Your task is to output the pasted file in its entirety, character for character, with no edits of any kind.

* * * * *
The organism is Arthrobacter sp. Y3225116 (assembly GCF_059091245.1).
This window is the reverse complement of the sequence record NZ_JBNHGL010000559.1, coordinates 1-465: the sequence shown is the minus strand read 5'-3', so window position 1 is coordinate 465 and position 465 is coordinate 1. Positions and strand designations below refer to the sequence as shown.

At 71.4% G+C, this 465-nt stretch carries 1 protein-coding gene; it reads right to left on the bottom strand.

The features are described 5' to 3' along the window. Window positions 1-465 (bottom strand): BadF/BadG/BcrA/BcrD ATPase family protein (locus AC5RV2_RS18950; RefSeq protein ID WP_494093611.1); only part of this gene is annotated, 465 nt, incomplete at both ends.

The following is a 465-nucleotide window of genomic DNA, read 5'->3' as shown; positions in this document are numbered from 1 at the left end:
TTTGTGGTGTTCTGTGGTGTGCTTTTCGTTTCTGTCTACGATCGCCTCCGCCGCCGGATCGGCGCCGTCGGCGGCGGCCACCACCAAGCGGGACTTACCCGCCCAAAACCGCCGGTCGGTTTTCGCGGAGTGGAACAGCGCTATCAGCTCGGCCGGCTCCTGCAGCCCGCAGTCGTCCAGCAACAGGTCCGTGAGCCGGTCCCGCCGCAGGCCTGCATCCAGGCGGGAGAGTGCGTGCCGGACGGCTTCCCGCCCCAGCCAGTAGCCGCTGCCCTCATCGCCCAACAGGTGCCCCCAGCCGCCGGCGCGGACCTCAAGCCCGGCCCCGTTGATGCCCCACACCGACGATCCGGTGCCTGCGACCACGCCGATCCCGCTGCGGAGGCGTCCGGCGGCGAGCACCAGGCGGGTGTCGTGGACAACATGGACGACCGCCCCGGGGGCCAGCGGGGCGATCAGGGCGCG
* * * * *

The organism is Arthrobacter sp. Y3225116 (assembly GCF_059091245.1).
This window is the reverse complement of the sequence record NZ_JBNHGL010000559.1, coordinates 1-465: the sequence shown is the minus strand read 5'-3', so window position 1 is coordinate 465 and position 465 is coordinate 1. Positions and strand designations below refer to the sequence as shown.

At 71.4% G+C, this 465-nt stretch carries 1 protein-coding gene; it reads right to left on the bottom strand.

The features are described 5' to 3' along the window. Window positions 1-465 (bottom strand): BadF/BadG/BcrA/BcrD ATPase family protein (locus AC5RV2_RS18950; RefSeq protein ID WP_494093611.1); only part of this gene is annotated, 465 nt, incomplete at both ends.

The following is a 465-nucleotide window of genomic DNA, read 5'->3' as shown; positions in this document are numbered from 1 at the left end:
TTTGTGGTGTTCTGTGGTGTGCTTTTCGTTTCTGTCTACGATCGCCTCCGCCGCCGGATCGGCGCCGTCGGCGGCGGCCACCACCAAGCGGGACTTACCCGCCCAAAACCGCCGGTCGGTTTTCGCGGAGTGGAACAGCGCTATCAGCTCGGCCGGCTCCTGCAGCCCGCAGTCGTCCAGCAACAGGTCCGTGAGCCGGTCCCGCCGCAGGCCTGCATCCAGGCGGGAGAGTGCGTGCCGGACGGCTTCCCGCCCCAGCCAGTAGCCGCTGCCCTCATCGCCCAACAGGTGCCCCCAGCCGCCGGCGCGGACCTCAAGCCCGGCCCCGTTGATGCCCCACACCGACGATCCGGTGCCTGCGACCACGCCGATCCCGCTGCGGAGGCGTCCGGCGGCGAGCACCAGGCGGGTGTCGTGGACAACATGGACGACCGCCCCGGGGGCCAGCGGGGCGATCAGGGCGCG